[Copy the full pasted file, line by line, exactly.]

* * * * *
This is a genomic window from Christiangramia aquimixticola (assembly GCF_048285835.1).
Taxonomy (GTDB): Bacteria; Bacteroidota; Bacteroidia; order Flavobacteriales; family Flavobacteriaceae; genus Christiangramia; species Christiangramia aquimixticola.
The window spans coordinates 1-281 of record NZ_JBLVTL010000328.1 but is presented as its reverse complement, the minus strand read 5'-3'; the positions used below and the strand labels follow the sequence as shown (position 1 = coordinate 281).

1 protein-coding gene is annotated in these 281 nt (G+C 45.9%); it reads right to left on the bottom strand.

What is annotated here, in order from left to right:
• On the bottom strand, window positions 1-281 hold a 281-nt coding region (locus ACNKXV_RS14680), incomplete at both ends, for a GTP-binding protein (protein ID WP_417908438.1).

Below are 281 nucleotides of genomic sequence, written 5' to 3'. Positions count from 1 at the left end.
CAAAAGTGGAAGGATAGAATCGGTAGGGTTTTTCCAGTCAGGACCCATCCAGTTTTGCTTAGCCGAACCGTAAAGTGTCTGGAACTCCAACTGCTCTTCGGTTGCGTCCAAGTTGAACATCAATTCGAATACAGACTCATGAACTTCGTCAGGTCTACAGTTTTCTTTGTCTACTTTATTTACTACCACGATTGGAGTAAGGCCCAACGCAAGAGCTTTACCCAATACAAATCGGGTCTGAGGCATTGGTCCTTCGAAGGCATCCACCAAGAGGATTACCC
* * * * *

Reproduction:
This is a genomic window from Christiangramia aquimixticola (assembly GCF_048285835.1).
Taxonomy (GTDB): Bacteria; Bacteroidota; Bacteroidia; order Flavobacteriales; family Flavobacteriaceae; genus Christiangramia; species Christiangramia aquimixticola.
The window spans coordinates 1-281 of record NZ_JBLVTL010000328.1 but is presented as its reverse complement, the minus strand read 5'-3'; the positions used below and the strand labels follow the sequence as shown (position 1 = coordinate 281).

1 protein-coding gene is annotated in these 281 nt (G+C 45.9%); it reads right to left on the bottom strand.

What is annotated here, in order from left to right:
• On the bottom strand, window positions 1-281 hold a 281-nt coding region (locus ACNKXV_RS14680), incomplete at both ends, for a GTP-binding protein (protein ID WP_417908438.1).

Below are 281 nucleotides of genomic sequence, written 5' to 3'. Positions count from 1 at the left end.
CAAAAGTGGAAGGATAGAATCGGTAGGGTTTTTCCAGTCAGGACCCATCCAGTTTTGCTTAGCCGAACCGTAAAGTGTCTGGAACTCCAACTGCTCTTCGGTTGCGTCCAAGTTGAACATCAATTCGAATACAGACTCATGAACTTCGTCAGGTCTACAGTTTTCTTTGTCTACTTTATTTACTACCACGATTGGAGTAAGGCCCAACGCAAGAGCTTTACCCAATACAAATCGGGTCTGAGGCATTGGTCCTTCGAAGGCATCCACCAAGAGGATTACCC